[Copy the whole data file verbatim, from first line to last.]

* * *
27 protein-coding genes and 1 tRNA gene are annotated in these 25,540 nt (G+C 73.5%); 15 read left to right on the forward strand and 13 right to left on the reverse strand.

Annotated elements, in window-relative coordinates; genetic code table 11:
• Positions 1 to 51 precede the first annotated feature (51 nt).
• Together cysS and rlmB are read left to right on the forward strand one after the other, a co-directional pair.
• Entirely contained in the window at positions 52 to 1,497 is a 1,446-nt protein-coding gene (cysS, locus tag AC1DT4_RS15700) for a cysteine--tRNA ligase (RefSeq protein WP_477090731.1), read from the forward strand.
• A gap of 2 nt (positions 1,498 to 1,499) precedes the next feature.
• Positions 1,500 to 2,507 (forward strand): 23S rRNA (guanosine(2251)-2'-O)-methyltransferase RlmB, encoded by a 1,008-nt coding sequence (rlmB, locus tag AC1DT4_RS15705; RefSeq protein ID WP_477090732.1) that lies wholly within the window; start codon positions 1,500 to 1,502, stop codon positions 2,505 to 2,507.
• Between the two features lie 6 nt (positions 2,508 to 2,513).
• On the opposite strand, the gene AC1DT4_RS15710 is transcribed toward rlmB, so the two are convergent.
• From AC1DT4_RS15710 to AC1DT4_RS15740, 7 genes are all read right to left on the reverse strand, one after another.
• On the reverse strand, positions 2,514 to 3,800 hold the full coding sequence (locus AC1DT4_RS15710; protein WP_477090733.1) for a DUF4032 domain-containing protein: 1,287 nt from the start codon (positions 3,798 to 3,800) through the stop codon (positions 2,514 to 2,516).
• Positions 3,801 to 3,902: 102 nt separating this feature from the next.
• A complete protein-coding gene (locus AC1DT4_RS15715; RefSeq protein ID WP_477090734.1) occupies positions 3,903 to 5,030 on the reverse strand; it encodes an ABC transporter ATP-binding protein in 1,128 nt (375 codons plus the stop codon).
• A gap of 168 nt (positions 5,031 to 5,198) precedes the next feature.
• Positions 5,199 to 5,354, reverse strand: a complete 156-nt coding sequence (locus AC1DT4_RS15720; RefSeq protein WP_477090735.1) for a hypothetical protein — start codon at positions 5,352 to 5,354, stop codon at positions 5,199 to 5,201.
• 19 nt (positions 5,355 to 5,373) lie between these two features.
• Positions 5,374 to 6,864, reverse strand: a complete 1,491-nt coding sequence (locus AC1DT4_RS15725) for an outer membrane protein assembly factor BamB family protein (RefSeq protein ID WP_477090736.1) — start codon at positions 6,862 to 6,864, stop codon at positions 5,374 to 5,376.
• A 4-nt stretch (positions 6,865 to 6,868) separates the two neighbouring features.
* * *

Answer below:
27 protein-coding genes and 1 tRNA gene are annotated in these 25,540 nt (G+C 73.5%); 15 read left to right on the forward strand and 13 right to left on the reverse strand.

Annotated elements, in window-relative coordinates; genetic code table 11:
• Positions 1 to 51 precede the first annotated feature (51 nt).
• Together cysS and rlmB are read left to right on the forward strand one after the other, a co-directional pair.
• Entirely contained in the window at positions 52 to 1,497 is a 1,446-nt protein-coding gene (cysS, locus tag AC1DT4_RS15700) for a cysteine--tRNA ligase (RefSeq protein WP_477090731.1), read from the forward strand.
• A gap of 2 nt (positions 1,498 to 1,499) precedes the next feature.
• Positions 1,500 to 2,507 (forward strand): 23S rRNA (guanosine(2251)-2'-O)-methyltransferase RlmB, encoded by a 1,008-nt coding sequence (rlmB, locus tag AC1DT4_RS15705; RefSeq protein ID WP_477090732.1) that lies wholly within the window; start codon positions 1,500 to 1,502, stop codon positions 2,505 to 2,507.
• Between the two features lie 6 nt (positions 2,508 to 2,513).
• On the opposite strand, the gene AC1DT4_RS15710 is transcribed toward rlmB, so the two are convergent.
• From AC1DT4_RS15710 to AC1DT4_RS15740, 7 genes are all read right to left on the reverse strand, one after another.
• On the reverse strand, positions 2,514 to 3,800 hold the full coding sequence (locus AC1DT4_RS15710; protein WP_477090733.1) for a DUF4032 domain-containing protein: 1,287 nt from the start codon (positions 3,798 to 3,800) through the stop codon (positions 2,514 to 2,516).
• Positions 3,801 to 3,902: 102 nt separating this feature from the next.
• A complete protein-coding gene (locus AC1DT4_RS15715; RefSeq protein ID WP_477090734.1) occupies positions 3,903 to 5,030 on the reverse strand; it encodes an ABC transporter ATP-binding protein in 1,128 nt (375 codons plus the stop codon).
• A gap of 168 nt (positions 5,031 to 5,198) precedes the next feature.
• Positions 5,199 to 5,354, reverse strand: a complete 156-nt coding sequence (locus AC1DT4_RS15720; RefSeq protein WP_477090735.1) for a hypothetical protein — start codon at positions 5,352 to 5,354, stop codon at positions 5,199 to 5,201.
• 19 nt (positions 5,355 to 5,373) lie between these two features.
• Positions 5,374 to 6,864, reverse strand: a complete 1,491-nt coding sequence (locus AC1DT4_RS15725) for an outer membrane protein assembly factor BamB family protein (RefSeq protein ID WP_477090736.1) — start codon at positions 6,862 to 6,864, stop codon at positions 5,374 to 5,376.
• A 4-nt stretch (positions 6,865 to 6,868) separates the two neighbouring features.